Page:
“I think it’s coming,” said Kevin Cook, Vice President of Marketing for the Space Foundation, who spoke to us about our findings. “Whether we’ll see commercials for Fritos on the side of spacecraft, that’s probably down the road, but if that model works, why not let it work in the marketplace?”
And there have actually been some instances of space advertising throughout history. In 2001, for instance, Pizza Hut “delivered” a vacuum-sealed pizza on a Russian rocket to the International Space Station. Way back in 1993 a company proposed placing a giant (1-square-km) billboard in low-Earth-orbit. The project, unimaginatively titled “Space Billboard,” would have been, you guessed it, visible from Earth, and it prompted a UN resolution voluntarily banning obtrusive advertising in space (plastering a rocket and spacesuits with logos like an interstellar Formula 1 team is fair game).
The advertising industry is taking notice. Last year, a study by agency Sparks & Honey found that 36 percent of Americans are more likely to buy a product if it was inspired or created by technology developed for outer space exploration. On the surface, this is nothing new: Tang is disgusting*, but the Apollo program rocketed its popularity to, ahem, lunar heights, and who doesn’t like Astronaut Ice Cream?
“While there already exists a long, celebrated history between space and consumer products — many of today's standard household items and technologies can trace their roots back to research that was originally conducted in support of the space program — price has, in the past, been the biggest barrier to entry,” Kellie Gerardi, aerospace and defense strategist with the Commercial Space Foundation, told Thinknum Media via email.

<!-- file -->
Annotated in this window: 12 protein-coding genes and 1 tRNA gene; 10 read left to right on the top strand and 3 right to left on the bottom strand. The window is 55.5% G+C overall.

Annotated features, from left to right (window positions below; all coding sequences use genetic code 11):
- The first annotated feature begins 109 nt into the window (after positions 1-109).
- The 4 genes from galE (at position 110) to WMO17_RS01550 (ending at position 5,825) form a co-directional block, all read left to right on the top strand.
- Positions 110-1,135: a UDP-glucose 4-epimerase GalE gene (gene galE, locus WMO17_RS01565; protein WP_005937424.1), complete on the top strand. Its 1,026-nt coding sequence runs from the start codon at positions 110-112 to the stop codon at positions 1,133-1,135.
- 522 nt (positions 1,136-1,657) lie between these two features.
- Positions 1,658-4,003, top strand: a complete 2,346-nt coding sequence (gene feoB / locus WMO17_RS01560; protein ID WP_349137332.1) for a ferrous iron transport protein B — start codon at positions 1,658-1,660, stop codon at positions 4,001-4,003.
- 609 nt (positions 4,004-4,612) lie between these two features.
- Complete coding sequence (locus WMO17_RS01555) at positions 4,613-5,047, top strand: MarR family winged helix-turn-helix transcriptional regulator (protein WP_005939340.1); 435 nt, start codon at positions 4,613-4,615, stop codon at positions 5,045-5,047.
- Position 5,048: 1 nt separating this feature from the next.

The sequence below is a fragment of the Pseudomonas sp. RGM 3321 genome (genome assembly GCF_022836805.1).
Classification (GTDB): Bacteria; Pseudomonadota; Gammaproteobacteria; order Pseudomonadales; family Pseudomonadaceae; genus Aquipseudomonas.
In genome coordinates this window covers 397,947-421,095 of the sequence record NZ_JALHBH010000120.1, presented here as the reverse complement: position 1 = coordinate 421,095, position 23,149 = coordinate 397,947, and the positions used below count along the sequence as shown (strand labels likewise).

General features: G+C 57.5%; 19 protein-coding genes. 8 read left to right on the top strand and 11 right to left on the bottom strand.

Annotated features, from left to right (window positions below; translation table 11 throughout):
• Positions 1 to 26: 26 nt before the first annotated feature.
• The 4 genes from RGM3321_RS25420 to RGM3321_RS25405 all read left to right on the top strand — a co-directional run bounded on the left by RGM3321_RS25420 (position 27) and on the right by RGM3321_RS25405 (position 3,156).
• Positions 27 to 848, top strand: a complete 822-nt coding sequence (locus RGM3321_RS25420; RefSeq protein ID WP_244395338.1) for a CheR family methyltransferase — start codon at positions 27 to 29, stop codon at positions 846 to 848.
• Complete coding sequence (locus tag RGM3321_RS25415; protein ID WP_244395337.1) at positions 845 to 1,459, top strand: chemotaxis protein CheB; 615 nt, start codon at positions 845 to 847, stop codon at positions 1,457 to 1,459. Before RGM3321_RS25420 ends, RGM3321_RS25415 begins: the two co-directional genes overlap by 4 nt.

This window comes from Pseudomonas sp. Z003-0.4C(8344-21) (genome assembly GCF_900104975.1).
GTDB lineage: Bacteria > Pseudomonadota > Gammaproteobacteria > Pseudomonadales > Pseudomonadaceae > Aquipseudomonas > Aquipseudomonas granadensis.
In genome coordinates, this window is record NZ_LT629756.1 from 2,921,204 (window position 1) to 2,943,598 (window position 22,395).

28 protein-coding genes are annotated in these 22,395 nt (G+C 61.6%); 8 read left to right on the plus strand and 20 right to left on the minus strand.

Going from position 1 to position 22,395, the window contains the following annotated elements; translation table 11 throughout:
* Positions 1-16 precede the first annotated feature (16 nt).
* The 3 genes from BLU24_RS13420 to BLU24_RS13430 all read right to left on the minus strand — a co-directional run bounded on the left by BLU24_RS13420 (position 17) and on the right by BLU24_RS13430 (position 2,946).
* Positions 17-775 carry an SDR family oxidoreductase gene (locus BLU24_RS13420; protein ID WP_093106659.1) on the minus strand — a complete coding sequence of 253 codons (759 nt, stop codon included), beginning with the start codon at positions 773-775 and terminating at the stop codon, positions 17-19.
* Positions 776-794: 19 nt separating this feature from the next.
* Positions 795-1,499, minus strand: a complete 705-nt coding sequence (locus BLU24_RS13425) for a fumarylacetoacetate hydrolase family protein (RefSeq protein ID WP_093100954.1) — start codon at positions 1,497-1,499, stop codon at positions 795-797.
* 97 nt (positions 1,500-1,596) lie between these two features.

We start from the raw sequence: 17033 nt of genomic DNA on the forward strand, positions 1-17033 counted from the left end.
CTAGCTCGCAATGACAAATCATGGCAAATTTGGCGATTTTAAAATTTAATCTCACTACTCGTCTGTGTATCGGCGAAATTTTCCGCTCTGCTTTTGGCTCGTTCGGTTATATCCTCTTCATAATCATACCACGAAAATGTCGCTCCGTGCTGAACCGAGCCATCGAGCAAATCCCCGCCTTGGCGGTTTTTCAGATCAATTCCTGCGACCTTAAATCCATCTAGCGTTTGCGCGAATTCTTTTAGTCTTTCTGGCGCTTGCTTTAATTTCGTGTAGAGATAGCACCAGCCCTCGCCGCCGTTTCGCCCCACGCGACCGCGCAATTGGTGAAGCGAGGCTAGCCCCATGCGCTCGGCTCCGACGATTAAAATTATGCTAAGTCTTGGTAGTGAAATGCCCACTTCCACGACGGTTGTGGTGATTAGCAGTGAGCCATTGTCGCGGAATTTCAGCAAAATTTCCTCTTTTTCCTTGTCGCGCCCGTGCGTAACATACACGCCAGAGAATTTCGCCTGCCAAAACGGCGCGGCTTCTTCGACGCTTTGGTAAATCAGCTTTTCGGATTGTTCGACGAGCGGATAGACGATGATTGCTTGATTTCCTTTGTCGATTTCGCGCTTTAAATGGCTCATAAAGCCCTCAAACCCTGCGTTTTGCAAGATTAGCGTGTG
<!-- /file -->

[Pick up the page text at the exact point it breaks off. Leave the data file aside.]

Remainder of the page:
There's a long, celebrated history between space and consumer products — many of today's standard household items and technologies can trace their roots back to research in support of the space program — price has, in the past, been the biggest barrier to entry. For a long time the only organization that was big enough to put a rocket into space was NASA which, as a government agency, is prohibited from promoting or appearing to promote any commercial product or activity.
Musk’s Tesla play may actually herald the dawn of an advertising space age
But commercial spaceflight is changing the game. Newer, private entries into the spaceflight business are not subject to the same restrictions, and Musk’s Tesla play may actually herald the dawn of an advertising space age — literally and figuratively.
“This is happening,” Gabrielle Rein, owner and creative director of Viceroy, a full-service creative agency that has worked closely with the Commercial Space Federation, told Thinknum Media. “I don’t see it as being a race-car-like future; I don’t see patches on astronaut space suits. I think it’s going to be smarter and more nuanced than simply branding something. One of the reasons Falcon Heavy was so inspirational was because it was an experience.”
And there is more to come. “Very soon, with the next year, you are going to see these things are going to start happening,” says Rein. “Falcon Heavy is the tip of the iceberg. Commercial space is coming.”
*Thinknum's editorial team doesn't necessarily agree with this unfair condemnation of the orange drink.